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SLS 3D Printing

Selective Laser Sintering is an industrial-grade 3D printing process. This method is ideal for creating durable, accurate, and high-performance prints. Furthermore, this method can be used to produce detailed parts with complex geometry. As a result, it is ideal for a wide range of professional manufacturing applications. It was first developed by Dr. Carl Deckard and Dr. Joe Beaman at the University of Texas, Austin in 1988.

The Process:

Selective laser sintering is a type of powder bed fusion (PBF) process in AM. The feedstock for SLS is in the form of fine powder. In the PBF process, the powder particles are contained in a powder bed. Then, it is melted/sintered together, using laser power to heat it at a temperature above/below the melting point of the material.

Sintering refers to the process of heating the powder at a temperature below the melting point of that material and fusing the particles together. The particles form bonds and form the solid model as the laser follows the path created by the CAD file.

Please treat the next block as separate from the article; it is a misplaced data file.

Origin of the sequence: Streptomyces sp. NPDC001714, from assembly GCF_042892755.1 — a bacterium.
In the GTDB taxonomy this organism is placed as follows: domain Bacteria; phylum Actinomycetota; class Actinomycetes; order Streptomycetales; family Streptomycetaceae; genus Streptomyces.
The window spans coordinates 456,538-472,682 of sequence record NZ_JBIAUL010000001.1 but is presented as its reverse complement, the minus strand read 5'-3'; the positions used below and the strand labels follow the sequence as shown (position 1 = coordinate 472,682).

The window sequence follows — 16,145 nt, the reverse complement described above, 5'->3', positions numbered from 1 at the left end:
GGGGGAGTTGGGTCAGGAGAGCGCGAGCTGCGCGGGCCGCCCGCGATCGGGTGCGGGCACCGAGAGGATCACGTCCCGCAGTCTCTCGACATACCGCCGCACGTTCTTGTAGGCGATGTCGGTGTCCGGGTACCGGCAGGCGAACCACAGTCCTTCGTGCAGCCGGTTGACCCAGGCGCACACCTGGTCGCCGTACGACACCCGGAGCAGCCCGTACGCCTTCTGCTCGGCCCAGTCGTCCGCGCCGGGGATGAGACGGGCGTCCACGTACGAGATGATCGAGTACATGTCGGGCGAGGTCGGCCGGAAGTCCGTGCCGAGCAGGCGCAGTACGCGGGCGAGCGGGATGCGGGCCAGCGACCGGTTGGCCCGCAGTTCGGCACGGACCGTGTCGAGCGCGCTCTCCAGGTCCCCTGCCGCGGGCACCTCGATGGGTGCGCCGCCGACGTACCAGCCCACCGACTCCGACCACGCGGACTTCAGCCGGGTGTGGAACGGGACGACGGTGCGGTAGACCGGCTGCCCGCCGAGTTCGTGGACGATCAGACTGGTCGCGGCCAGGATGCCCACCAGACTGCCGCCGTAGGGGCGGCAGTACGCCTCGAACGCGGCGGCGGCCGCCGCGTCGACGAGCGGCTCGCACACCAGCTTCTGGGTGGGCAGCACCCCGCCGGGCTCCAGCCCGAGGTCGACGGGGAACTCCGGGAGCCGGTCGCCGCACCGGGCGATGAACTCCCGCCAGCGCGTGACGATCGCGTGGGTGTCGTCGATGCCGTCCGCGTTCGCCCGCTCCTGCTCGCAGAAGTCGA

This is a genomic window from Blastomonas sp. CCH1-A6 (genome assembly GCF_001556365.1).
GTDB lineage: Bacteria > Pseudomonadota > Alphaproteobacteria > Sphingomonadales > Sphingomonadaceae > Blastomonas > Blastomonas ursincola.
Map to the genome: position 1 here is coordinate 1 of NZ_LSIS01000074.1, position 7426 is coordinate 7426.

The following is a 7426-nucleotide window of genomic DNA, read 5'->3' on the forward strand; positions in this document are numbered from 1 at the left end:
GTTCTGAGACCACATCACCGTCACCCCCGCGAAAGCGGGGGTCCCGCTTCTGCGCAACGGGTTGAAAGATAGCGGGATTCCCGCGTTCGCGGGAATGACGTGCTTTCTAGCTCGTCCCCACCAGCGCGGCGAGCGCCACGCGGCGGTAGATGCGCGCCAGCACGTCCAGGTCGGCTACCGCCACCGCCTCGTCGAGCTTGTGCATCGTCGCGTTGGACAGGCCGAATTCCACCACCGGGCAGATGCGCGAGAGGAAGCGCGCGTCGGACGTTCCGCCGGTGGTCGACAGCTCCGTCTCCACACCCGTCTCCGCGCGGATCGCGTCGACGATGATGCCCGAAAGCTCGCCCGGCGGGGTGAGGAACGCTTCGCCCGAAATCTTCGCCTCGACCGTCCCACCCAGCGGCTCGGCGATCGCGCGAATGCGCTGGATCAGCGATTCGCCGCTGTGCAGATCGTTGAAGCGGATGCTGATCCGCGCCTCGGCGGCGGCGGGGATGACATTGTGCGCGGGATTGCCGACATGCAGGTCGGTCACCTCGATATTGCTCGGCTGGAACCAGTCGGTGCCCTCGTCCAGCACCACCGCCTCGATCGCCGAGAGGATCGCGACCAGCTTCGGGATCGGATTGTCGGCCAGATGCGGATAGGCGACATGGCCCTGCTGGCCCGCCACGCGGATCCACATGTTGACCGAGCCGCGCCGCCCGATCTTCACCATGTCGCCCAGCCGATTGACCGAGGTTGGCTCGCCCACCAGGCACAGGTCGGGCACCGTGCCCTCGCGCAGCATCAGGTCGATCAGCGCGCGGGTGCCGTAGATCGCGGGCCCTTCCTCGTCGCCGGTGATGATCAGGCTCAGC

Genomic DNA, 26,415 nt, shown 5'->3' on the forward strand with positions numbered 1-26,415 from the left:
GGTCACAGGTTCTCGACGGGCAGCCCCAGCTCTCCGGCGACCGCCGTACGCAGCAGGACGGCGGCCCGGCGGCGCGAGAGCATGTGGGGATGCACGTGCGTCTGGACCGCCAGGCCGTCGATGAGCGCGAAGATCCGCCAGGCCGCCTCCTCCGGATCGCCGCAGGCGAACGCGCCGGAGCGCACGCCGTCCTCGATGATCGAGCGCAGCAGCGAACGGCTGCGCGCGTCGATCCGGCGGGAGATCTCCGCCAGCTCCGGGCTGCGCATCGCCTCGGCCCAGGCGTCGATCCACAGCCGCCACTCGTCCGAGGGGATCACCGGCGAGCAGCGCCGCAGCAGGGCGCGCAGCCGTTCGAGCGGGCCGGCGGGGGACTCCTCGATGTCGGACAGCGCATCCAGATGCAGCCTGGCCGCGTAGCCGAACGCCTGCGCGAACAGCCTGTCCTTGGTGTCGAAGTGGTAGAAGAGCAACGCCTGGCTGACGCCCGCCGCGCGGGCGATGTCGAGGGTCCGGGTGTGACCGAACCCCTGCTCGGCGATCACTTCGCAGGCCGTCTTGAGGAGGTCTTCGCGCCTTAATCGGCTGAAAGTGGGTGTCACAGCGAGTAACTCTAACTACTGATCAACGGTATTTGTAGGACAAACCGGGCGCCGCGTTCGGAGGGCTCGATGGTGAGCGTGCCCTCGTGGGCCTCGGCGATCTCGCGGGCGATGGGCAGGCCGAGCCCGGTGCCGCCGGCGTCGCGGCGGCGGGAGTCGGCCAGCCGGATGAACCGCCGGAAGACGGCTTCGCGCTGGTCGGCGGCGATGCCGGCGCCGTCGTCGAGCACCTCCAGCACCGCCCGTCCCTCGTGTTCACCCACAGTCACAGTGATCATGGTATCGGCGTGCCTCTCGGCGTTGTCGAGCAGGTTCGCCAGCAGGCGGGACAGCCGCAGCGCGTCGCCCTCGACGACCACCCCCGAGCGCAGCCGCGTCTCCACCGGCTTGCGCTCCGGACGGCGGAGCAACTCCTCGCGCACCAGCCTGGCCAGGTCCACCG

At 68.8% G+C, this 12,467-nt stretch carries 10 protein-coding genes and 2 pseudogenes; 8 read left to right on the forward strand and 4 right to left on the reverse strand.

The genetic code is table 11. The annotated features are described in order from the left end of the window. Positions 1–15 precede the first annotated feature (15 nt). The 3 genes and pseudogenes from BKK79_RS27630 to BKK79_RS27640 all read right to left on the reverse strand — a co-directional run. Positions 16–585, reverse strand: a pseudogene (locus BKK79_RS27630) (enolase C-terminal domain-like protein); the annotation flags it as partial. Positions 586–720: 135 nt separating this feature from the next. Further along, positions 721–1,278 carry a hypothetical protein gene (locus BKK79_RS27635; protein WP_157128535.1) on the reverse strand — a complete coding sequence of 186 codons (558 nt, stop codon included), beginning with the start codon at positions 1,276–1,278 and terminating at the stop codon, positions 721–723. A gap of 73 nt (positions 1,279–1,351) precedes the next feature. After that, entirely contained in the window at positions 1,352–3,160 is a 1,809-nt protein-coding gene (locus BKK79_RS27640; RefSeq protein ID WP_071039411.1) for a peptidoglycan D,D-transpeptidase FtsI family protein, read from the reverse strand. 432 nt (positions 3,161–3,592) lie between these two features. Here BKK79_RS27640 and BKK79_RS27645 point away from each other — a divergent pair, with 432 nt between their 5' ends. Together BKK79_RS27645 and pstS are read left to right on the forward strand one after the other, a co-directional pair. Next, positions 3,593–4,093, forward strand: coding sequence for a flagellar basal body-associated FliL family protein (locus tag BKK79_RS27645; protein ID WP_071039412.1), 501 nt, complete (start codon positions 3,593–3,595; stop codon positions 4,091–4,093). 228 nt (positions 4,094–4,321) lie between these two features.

Advantages

SLS prints are extremely accurate representations of 3D CAD data. Prints are Isotropic with chemical resistance. Benefits include drastic overhangs, moving parts, interlocking pieces, and interior mechanisms. 

Prints can be either rigid or flexible. In either case, they are extremely durable. We created these 3D printed sneakers entirely out of flexible material.

Disadvantages

SLS 3D prints have a porous surface. For prints requiring an extremely smooth finish, SLA may be a better option.

Print Sizes

We can accommodate printing in the following dimensions.

10mm x 350mm

10mm x 350mm

1mm x 425mm

Available Materials

PA12 Unfilled-White

TPU-SP65-Black (Higher Shore rating then most other TPUs)

PBT – White

We offer black dye for PA12 but it is limited to 175 x 175 x 150 mm.

SLS 3D print
SLS 3D print
SLS 3D print
SLS 3D print
SLS 3D print
SLS 3D print